Drinks have been using bitters—alcohol infused with herbs, spices, and botanicals—to create their signature cocktails since the 18th century. They balance a drink’s flavor and aroma, while also cutting any over-the-top sweetness. On their own, however, they’re rather unpleasant. Employing the commonly held belief that anything that tastes unpleasant must be good for you, bitters manufacturers in the 18th Century began claiming that the potions could cure everything from malaria to indigestion. During the Civil War, the Union Army purchased whole train cars of bitters to act as “a positive protective against the fatal maladies of the Southern swamps, and the poisonous tendency of the impure rivers and bayous.” Though the actual medical benefits were, in fact, next to nothing, the 94-proof potency certainly helped to steel nerves. Finally, in the 20th century, the government stepped in and put a stop to the false medical claims and shortly after, all but a few bitters brands began to die off. The few remaining bitters were quickly picked up by savvy bartenders who helped usher a classic cocktail revival in the 1990s. A second classic cocktail boost during the 2010s and the drinking-as-DIY phenomenon gave them a third resurgence that’s still going strong today.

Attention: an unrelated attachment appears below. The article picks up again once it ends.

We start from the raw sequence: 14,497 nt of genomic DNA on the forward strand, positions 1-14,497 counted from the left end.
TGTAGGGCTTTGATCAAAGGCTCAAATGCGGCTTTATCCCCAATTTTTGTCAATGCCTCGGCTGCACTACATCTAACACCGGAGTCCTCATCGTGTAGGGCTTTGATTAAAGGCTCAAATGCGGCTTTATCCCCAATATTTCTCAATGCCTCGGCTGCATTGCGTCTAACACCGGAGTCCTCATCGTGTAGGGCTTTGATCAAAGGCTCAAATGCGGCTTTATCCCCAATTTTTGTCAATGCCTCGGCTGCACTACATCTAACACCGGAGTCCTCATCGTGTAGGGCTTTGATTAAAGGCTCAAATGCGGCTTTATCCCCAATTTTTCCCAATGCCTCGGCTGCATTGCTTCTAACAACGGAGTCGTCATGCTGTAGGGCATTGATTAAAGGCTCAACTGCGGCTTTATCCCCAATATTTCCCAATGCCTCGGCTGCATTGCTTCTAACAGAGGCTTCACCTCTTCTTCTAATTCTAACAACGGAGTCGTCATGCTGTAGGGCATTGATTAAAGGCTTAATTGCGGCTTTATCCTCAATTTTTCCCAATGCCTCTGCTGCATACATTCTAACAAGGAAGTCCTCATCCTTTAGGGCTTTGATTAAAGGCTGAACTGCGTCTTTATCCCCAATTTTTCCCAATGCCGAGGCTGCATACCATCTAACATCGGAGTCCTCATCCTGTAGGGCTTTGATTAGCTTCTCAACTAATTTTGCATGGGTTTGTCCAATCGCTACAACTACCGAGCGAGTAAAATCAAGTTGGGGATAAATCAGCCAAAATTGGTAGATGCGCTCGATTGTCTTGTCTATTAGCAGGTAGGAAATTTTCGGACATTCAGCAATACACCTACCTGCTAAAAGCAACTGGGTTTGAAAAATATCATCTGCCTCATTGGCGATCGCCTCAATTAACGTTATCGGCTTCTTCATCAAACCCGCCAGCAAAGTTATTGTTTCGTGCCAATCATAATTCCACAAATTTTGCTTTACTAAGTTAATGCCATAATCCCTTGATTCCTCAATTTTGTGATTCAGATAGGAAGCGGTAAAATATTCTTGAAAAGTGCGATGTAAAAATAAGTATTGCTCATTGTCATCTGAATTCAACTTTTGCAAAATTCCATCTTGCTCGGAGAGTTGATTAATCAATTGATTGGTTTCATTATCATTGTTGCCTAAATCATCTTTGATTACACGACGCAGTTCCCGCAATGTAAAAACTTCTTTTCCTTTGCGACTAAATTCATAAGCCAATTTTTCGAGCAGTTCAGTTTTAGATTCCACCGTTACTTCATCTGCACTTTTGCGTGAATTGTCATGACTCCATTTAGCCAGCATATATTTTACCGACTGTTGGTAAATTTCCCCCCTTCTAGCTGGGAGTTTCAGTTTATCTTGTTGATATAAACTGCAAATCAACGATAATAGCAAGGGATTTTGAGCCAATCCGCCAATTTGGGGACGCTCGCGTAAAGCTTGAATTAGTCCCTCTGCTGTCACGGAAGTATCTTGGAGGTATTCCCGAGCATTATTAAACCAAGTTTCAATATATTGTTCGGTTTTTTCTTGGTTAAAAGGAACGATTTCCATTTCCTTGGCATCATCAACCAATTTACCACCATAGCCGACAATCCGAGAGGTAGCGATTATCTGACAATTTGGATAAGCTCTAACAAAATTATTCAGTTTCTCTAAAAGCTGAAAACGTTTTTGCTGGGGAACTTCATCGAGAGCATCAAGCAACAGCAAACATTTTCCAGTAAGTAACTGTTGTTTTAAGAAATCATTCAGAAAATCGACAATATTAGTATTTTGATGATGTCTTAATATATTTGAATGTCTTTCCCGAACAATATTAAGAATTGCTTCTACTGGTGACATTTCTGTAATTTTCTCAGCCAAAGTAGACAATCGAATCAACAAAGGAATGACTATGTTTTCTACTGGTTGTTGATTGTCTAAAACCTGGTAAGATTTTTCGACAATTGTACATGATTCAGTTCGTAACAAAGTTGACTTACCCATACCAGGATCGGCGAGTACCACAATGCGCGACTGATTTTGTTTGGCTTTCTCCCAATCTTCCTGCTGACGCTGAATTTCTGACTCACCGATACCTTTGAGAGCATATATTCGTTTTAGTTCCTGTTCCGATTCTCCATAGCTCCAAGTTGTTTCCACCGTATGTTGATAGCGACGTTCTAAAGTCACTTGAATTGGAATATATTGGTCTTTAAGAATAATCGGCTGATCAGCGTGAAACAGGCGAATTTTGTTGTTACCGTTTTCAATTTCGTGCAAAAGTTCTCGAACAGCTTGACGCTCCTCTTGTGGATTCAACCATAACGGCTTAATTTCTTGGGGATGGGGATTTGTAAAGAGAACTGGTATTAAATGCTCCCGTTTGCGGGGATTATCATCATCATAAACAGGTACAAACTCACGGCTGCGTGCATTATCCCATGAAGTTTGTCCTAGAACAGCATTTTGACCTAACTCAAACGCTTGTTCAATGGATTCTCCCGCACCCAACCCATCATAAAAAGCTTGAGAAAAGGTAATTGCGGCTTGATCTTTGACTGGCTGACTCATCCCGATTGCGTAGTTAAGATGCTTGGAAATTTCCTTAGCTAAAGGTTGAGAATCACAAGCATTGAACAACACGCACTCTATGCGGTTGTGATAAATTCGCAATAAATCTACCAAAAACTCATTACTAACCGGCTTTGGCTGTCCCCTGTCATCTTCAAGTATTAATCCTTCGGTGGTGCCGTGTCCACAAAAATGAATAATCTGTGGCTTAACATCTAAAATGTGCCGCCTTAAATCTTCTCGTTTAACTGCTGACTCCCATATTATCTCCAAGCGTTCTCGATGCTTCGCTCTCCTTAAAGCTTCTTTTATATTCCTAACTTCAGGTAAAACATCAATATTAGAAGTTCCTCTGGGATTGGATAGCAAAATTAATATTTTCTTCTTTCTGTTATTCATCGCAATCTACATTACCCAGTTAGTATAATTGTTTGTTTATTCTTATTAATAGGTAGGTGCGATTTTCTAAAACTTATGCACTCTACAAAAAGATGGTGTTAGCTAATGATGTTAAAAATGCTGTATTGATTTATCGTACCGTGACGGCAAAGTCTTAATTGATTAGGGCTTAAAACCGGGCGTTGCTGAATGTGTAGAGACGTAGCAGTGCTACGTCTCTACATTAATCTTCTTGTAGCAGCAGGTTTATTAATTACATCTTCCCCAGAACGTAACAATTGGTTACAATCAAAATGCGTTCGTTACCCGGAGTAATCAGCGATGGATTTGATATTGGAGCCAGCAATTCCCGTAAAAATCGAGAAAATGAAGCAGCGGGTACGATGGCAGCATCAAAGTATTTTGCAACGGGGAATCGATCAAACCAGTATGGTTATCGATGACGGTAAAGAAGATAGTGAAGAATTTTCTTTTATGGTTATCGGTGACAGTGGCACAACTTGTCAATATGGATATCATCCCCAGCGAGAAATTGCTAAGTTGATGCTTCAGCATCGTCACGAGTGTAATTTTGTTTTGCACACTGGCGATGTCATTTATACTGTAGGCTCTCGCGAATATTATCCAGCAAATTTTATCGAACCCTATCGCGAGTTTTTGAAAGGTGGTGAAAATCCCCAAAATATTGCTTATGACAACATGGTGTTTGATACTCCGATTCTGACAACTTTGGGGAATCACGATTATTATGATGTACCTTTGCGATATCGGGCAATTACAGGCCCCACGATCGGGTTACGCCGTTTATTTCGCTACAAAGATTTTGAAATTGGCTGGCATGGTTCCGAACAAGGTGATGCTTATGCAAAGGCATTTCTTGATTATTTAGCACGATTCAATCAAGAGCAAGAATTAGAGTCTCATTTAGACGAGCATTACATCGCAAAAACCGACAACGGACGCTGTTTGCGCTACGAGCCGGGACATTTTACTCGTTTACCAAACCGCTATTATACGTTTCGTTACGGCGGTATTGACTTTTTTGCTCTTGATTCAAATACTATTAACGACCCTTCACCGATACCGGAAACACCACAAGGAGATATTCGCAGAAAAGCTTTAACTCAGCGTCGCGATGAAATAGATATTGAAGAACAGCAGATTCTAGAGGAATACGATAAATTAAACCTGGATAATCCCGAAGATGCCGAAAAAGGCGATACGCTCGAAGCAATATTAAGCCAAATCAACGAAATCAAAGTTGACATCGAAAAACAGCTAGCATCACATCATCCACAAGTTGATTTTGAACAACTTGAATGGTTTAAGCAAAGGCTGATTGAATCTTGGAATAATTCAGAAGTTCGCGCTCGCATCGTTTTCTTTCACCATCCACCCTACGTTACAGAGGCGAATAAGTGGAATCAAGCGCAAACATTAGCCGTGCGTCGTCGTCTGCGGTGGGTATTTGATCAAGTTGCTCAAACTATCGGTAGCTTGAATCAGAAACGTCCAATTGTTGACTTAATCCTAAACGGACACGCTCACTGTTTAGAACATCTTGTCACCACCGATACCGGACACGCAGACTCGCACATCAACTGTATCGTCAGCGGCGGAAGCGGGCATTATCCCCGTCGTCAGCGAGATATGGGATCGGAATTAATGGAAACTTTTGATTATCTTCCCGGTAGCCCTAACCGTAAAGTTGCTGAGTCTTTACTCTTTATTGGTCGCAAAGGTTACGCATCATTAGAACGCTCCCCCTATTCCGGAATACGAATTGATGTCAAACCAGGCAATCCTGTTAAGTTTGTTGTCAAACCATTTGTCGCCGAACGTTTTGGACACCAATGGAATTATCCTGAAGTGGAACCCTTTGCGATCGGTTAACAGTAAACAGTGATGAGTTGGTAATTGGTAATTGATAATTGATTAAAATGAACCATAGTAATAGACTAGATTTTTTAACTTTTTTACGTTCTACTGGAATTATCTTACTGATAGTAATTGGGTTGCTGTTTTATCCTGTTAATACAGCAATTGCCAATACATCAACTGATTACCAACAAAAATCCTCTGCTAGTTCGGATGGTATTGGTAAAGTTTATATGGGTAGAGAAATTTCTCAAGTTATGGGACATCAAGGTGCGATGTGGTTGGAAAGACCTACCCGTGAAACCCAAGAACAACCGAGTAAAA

Cocktail Bitters Set | $34.99